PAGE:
A recent news article quoted Santa Clara County Historical Heritage Commissioner April Halberstadt as saying, “art can also exaggerate false histories—akin to how César Chavez’s name is all over town, yet his legacy in San Jose is only years of residency.”
For many, including me, this statement was problematic and carried an implicit cost to our community. While I do not know Ms. Halberstadt, and wouldn’t assume malicious intent, she minimized Chavez’s legacy by failing to give credit to the environment that shaped him and the long-lasting legacy of his organizing roots in San Jose. One of the first grocery store boycotts for farmworkers’ rights organized by Chavez was held in the 1960s at the old Safeway in East San Jose, where the Mexican Heritage Plaza now stands.
The ongoing controversy surrounding Ms. Halberstadt’s comment is a reminder of the heightened importance of representation—especially in our creative sector, where we have the agency to share forgotten histories or ignorantly reinforce false narratives.
The stakes are high, with many organizations facing substantial losses in revenue and visibility as a result of COVID-19. It’s not hyperbole to say that arts and cultural institutions face an existential crisis, and representation cannot be forgotten.
Now more than ever, it is imperative that we lean into our DEAI (Diversity, Equity, Accessibility, and Inclusion) values.
If we do not make room at the decision-maker’s table for diverse perspectives, who will accurately tell our stories, preserve our cultures, practice our traditions, and advocate on behalf of those not represented?
At the School of Arts and Culture at the Mexican Heritage Plaza (SOAC), the founders of the Multicultural Arts Leadership Institute (MALI) set the stage for racial equity and representation in a significant way. Roy Hirabayshi, Tamara Alvarado and Raul Lozano shared a vision to disrupt “whiteness” in the creative sector and many individuals within the MALI network, such as Demone Carter, have continued this work for over a decade.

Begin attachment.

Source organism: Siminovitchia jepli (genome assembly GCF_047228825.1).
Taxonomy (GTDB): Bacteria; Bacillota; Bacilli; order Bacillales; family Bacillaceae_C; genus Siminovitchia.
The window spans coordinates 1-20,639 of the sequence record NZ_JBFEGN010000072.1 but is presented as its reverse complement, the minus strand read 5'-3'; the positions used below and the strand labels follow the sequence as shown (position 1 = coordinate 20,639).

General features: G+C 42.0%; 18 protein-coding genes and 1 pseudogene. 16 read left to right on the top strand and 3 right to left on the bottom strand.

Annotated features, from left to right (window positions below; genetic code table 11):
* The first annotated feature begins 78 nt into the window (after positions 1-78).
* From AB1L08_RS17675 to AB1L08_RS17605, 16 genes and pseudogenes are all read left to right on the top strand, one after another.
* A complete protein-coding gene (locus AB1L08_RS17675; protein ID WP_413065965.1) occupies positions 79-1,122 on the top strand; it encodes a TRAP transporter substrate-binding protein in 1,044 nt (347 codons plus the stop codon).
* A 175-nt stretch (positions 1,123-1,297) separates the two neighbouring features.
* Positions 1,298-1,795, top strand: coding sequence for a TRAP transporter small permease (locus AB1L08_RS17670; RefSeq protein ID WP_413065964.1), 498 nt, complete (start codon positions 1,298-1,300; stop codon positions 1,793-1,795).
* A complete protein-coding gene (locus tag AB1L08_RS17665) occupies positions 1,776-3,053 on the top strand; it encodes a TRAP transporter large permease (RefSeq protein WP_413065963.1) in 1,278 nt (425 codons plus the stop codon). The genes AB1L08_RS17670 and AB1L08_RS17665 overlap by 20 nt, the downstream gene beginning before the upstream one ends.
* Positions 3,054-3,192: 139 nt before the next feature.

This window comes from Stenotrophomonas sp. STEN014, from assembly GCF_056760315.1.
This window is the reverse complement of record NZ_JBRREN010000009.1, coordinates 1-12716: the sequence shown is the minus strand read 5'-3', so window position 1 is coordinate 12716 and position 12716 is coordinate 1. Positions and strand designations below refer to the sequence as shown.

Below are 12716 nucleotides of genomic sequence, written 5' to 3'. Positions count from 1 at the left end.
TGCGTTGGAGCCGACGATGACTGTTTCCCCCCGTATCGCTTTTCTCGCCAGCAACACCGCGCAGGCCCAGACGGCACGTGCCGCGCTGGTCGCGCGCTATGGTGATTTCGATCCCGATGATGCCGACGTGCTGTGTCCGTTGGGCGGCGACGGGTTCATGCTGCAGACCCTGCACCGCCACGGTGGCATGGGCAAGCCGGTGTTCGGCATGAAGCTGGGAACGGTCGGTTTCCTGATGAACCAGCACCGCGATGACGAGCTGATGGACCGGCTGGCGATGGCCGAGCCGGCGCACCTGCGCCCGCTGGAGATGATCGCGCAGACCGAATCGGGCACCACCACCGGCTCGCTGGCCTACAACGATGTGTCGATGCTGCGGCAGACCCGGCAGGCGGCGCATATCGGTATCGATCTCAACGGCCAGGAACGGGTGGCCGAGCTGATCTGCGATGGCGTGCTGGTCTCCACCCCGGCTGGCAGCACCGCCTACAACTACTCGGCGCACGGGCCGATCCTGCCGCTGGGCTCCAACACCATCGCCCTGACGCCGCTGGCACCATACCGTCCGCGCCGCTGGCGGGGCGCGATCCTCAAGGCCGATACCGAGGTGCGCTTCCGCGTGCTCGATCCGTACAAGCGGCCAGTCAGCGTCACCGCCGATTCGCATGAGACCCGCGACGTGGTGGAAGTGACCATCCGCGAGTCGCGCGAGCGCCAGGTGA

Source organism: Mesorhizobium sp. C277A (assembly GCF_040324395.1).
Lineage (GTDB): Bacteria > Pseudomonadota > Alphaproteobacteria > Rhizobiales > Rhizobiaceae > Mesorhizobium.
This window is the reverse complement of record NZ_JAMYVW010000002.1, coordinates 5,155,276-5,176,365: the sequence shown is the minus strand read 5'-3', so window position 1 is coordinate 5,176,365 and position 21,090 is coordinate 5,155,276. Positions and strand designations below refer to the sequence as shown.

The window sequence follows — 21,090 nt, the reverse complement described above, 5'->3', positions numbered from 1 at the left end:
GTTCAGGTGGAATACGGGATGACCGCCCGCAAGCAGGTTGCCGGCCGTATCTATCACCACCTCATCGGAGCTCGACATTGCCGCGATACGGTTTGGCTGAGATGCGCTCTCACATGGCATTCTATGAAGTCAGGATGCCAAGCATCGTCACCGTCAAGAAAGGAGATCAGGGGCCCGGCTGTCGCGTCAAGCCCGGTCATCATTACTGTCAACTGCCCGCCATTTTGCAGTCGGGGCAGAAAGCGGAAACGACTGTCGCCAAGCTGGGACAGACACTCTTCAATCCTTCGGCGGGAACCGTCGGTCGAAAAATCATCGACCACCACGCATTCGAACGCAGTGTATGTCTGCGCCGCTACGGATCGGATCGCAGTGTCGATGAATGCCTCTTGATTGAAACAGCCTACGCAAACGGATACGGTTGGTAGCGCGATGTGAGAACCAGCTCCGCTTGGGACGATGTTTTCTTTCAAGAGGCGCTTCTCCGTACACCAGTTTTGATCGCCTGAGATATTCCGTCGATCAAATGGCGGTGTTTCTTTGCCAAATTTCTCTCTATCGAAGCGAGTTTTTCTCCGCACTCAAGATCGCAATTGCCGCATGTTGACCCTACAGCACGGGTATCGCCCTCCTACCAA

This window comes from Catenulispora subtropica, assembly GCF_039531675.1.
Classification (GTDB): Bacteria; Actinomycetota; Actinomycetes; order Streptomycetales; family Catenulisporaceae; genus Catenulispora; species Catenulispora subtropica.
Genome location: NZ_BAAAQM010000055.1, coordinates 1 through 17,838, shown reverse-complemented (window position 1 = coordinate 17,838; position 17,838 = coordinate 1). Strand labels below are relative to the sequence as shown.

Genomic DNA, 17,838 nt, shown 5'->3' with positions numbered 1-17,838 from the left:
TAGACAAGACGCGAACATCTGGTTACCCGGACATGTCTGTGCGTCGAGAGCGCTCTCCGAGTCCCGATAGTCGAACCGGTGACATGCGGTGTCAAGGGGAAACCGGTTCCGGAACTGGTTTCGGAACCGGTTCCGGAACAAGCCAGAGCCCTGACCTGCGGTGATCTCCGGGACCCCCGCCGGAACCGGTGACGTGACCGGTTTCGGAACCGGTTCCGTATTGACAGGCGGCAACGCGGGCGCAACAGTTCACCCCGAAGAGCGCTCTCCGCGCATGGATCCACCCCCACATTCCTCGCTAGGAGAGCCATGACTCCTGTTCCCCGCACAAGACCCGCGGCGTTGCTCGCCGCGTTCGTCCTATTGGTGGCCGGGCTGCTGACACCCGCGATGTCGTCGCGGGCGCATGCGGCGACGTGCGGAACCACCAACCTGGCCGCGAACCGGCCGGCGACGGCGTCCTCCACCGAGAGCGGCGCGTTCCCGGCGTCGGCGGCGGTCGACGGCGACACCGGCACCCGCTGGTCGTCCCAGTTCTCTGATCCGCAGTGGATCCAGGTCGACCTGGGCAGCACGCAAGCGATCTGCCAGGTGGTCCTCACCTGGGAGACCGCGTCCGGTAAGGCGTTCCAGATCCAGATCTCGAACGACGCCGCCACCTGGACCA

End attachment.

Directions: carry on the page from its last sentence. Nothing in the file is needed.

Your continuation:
With a growing network of over 200 artists and arts administrators, many MALI alumni now serve in prominent positions within their organizations, boards, and government.
MALI’s impact gave way to SOAC leading a $1 million statewide workforce development initiative with the goal of supporting an inclusive workforce. The “California Arts Council Administrators of Color Fellowship,” or “CAC ACF” for short, is doing its part to increase representation in the arts administration field, which is a microcosm of the overall sector’s lack of equity and access to positions of influence.
At the SOAC, we will continue to invest in, uplift, and celebrate the diversity of our creative sector and community. How can you help?
Together, we can:
- Demand equitable representation at decision making tables, like civic commissions.
- Call on our local government and elected officials to support equity-based initiatives for our creative community (like DEAI workforce development programs).
It’s a tall order and not everyone is in a position to extend support.
Yet, as best we can, we must disrupt the Eurocentric narrative through which our history is written and remembered. Page by page, as our creative community grapples with a harsher reality, this story is ours to write.
Jonathan Borca is the strategic partnerships manager at the School of Arts and Culture at Mexican Heritage Plaza and leads all efforts on the CAC ACF pilot program. He is also an advocate for his East San Jose community, a performing artist/curator and a board member for Local Color and New Leaders Council Silicon Valley.
Applications for fellows and host organizations are available now, and the deadline to apply for CAC ACF is 11:59pm on July 31. For more information, contact Jonathan at [email protected].